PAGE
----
Building on the Past
In May 2011, Architect Barbie made her debut at the American Institute of Architects (AIA) National Convention in New Orleans. The more than twelve thousand AIA members in attendance, an overwhelmingly male crowd (only 16 percent of AIA members are women), must have been surprised to encounter the pink-and-white Mattel booth in the vast exposition hall, which was occupied primarily by companies selling new building materials and technologies. The Mattel booth featured Architect Barbie and her Malibu Dreamhouse as well as a lively workshop area that filled each day with children who came to learn about the history of women in architecture, meet female practitioners, and try their hand at designing a floor plan for their own dream home. Four hundred girls were exposed to architectural practice that week, and many expressed excitement at the idea that they might grow up to be builders. The homes they envisioned testified to their awareness of their spatial needs and a desire to shape their own environments. One little girl designed a home with a special room for monsters, acknowledging their existence while getting them out from under her bed.
As a profession, architecture does not have a history of welcoming women and continues to struggle with their integration. Although women account for half of American architecture graduates, they represent only 20 percent of licensed practitioners and even fewer partners of architectural firms. The reasons more women than men leave architecture are poorly understood, but the traditionally macho culture of the profession, which idealizes starchitects and dismisses so-called feminine values, such as collaboration, has certainly played a role. So, too, has women architects’ invisibility in popular culture and history books, although they have practiced in the United States for more than one hundred and thirty years. For young women seeking to enter architectural practice, knowing the history of female pioneers offers an anchoring sense of roots.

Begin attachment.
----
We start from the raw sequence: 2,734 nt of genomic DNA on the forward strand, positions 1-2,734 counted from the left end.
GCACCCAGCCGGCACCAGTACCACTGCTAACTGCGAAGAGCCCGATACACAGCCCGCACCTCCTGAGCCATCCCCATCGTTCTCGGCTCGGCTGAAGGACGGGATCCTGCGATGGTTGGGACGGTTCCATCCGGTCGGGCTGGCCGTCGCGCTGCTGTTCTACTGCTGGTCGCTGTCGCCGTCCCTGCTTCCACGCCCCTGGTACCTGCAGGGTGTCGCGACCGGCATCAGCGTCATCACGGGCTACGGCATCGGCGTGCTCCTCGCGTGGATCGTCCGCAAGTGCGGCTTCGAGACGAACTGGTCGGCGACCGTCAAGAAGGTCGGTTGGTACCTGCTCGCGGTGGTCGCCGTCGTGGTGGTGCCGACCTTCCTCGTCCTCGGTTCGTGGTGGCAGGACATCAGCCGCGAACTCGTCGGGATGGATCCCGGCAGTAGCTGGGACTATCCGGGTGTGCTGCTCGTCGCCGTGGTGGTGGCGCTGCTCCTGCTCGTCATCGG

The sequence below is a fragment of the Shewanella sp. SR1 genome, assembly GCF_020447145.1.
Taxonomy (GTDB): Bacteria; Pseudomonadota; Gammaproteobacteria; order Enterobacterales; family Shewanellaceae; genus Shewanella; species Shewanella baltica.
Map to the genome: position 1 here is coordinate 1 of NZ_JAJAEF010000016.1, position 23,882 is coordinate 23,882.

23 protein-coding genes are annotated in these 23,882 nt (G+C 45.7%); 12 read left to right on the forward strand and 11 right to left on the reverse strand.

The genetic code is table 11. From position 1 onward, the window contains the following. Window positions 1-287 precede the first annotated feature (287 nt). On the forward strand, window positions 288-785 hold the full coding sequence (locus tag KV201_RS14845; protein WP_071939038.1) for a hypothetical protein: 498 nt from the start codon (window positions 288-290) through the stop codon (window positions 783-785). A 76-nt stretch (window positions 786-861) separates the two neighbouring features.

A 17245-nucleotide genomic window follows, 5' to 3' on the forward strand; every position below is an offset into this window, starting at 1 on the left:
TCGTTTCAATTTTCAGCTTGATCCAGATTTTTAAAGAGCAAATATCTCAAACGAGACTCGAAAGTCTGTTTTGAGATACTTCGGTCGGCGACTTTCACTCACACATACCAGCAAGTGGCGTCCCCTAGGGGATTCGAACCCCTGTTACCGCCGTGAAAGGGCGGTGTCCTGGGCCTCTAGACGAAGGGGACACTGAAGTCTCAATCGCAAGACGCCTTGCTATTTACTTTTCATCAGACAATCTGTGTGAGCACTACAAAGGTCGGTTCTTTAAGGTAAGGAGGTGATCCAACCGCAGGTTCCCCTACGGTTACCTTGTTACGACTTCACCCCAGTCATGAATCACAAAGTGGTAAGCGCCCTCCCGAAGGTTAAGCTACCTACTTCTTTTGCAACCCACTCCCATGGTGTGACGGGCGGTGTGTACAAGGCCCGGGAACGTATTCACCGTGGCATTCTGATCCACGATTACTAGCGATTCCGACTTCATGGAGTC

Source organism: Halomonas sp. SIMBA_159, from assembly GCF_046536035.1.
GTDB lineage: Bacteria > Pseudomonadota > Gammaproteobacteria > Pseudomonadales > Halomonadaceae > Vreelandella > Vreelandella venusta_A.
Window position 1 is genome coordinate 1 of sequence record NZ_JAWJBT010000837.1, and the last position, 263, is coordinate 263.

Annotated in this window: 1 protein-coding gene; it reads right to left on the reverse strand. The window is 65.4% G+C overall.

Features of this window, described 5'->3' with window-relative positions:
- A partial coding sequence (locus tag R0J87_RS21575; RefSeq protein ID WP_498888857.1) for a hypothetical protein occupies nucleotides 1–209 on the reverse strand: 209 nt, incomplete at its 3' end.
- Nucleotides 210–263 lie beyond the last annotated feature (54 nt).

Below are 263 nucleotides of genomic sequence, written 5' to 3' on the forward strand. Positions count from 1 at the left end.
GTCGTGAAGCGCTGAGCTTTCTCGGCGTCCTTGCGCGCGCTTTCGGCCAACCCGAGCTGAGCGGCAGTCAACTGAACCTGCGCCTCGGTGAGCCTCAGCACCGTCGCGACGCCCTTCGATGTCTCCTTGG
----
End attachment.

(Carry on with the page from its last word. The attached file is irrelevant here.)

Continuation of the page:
In 1881, Buffalo native Louise Bethune became the first woman architect in the United States to open her own firm. Buffalo was booming, and its spirit of innovation attracted some of the country’s greatest architects, including H. H. Richardson, Louis Sullivan, and Frank Lloyd Wright. Bethune designed public, commercial, and industrial buildings in the city, among them some of the first structures in the United States to use the new building technology of a steel frame and poured concrete slabs. Many consider the Hotel Lafayette, richly decorated in the French Renaissance style, her architectural masterpiece.
Julia Morgan is arguably the best-known female architect in the United States, thanks in part to having had William Randolph Hearst as a loyal patron. Although millions of visitors have admired Hearst Castle in San Simeon, California, Morgan’s architectural legacy is found throughout the state, where she designed more than seven hundred buildings during her long and prolific career. Morgan also has the distinction of having been the first woman to be accepted for architectural study at the prestigious École des Beaux-Arts in Paris, which she entered in 1898. Morgan’s many accomplishments were recently acknowledged by the AIA, which awarded her the 2014 AIA Gold Medal. Almost sixty years after her death, Morgan became the first female architect to receive the AIA’s highest prize, which has been awarded since 1907.